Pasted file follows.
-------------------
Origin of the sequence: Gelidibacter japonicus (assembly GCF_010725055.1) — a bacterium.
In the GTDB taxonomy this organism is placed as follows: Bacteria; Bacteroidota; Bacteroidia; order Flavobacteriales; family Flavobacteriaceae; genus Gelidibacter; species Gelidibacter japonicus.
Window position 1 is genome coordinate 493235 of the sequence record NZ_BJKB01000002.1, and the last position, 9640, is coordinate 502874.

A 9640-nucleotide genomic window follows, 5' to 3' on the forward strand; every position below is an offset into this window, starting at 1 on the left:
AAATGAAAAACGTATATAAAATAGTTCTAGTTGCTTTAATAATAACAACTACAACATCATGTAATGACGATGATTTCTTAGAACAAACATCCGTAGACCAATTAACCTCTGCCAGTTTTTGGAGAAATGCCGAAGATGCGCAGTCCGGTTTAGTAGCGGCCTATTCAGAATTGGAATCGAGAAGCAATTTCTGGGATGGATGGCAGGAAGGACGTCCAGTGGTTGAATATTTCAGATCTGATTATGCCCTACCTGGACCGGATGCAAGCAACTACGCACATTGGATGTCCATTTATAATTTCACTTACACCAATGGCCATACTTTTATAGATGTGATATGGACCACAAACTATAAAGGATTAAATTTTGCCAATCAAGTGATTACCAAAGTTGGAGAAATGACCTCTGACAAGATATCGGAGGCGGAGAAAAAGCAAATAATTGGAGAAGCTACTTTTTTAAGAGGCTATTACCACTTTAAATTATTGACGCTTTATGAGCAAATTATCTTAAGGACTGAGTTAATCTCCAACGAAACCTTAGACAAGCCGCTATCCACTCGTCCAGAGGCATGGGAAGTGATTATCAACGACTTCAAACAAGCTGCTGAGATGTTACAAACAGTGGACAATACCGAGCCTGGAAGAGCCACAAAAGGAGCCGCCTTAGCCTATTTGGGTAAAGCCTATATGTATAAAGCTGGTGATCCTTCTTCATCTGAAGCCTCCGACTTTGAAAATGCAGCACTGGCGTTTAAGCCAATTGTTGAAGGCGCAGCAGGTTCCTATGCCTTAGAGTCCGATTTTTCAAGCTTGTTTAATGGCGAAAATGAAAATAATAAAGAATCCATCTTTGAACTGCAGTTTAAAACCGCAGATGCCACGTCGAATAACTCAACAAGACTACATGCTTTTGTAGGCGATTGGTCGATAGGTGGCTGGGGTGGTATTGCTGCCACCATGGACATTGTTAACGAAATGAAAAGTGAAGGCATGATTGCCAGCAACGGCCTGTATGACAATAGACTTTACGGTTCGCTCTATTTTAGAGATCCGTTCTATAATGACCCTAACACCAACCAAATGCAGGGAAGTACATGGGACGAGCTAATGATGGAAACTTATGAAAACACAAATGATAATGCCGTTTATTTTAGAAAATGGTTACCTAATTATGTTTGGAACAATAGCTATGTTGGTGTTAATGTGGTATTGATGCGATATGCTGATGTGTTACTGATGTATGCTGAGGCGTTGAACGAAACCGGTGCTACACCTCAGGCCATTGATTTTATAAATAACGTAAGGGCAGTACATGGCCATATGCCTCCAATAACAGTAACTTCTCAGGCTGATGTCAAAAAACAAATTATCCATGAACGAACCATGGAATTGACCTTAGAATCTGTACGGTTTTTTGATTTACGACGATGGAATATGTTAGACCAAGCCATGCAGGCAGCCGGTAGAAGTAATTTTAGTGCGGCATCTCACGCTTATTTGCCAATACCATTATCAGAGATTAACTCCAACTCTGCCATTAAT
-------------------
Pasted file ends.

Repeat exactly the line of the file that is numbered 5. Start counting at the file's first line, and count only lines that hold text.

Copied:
AAATGAAAAACGTATATAAAATAGTTCTAGTTGCTTTAATAATAACAACTACAACATCATGTAATGACGATGATTTCTTAGAACAAACATCCGTAGACCAATTAACCTCTGCCAGTTTTTGGAGAAATGCCGAAGATGCGCAGTCCGGTTTAGTAGCGGCCTATTCAGAATTGGAATCGAGAAGCAATTTCTGGGATGGATGGCAGGAAGGACGTCCAGTGGTTGAATATTTCAGATCTGATTATGCCCTACCTGGACCGGATGCAAGCAACTACGCACATTGGATGTCCATTTATAATTTCACTTACACCAATGGCCATACTTTTATAGATGTGATATGGACCACAAACTATAAAGGATTAAATTTTGCCAATCAAGTGATTACCAAAGTTGGAGAAATGACCTCTGACAAGATATCGGAGGCGGAGAAAAAGCAAATAATTGGAGAAGCTACTTTTTTAAGAGGCTATTACCACTTTAAATTATTGACGCTTTATGAGCAAATTATCTTAAGGACTGAGTTAATCTCCAACGAAACCTTAGACAAGCCGCTATCCACTCGTCCAGAGGCATGGGAAGTGATTATCAACGACTTCAAACAAGCTGCTGAGATGTTACAAACAGTGGACAATACCGAGCCTGGAAGAGCCACAAAAGGAGCCGCCTTAGCCTATTTGGGTAAAGCCTATATGTATAAAGCTGGTGATCCTTCTTCATCTGAAGCCTCCGACTTTGAAAATGCAGCACTGGCGTTTAAGCCAATTGTTGAAGGCGCAGCAGGTTCCTATGCCTTAGAGTCCGATTTTTCAAGCTTGTTTAATGGCGAAAATGAAAATAATAAAGAATCCATCTTTGAACTGCAGTTTAAAACCGCAGATGCCACGTCGAATAACTCAACAAGACTACATGCTTTTGTAGGCGATTGGTCGATAGGTGGCTGGGGTGGTATTGCTGCCACCATGGACATTGTTAACGAAATGAAAAGTGAAGGCATGATTGCCAGCAACGGCCTGTATGACAATAGACTTTACGGTTCGCTCTATTTTAGAGATCCGTTCTATAATGACCCTAACACCAACCAAATGCAGGGAAGTACATGGGACGAGCTAATGATGGAAACTTATGAAAACACAAATGATAATGCCGTTTATTTTAGAAAATGGTTACCTAATTATGTTTGGAACAATAGCTATGTTGGTGTTAATGTGGTATTGATGCGATATGCTGATGTGTTACTGATGTATGCTGAGGCGTTGAACGAAACCGGTGCTACACCTCAGGCCATTGATTTTATAAATAACGTAAGGGCAGTACATGGCCATATGCCTCCAATAACAGTAACTTCTCAGGCTGATGTCAAAAAACAAATTATCCATGAACGAACCATGGAATTGACCTTAGAATCTGTACGGTTTTTTGATTTACGACGATGGAATATGTTAGACCAAGCCATGCAGGCAGCCGGTAGAAGTAATTTTAGTGCGGCATCTCACGCTTATTTGCCAATACCATTATCAGAGATTAACTCCAACTCTGCCATTAAT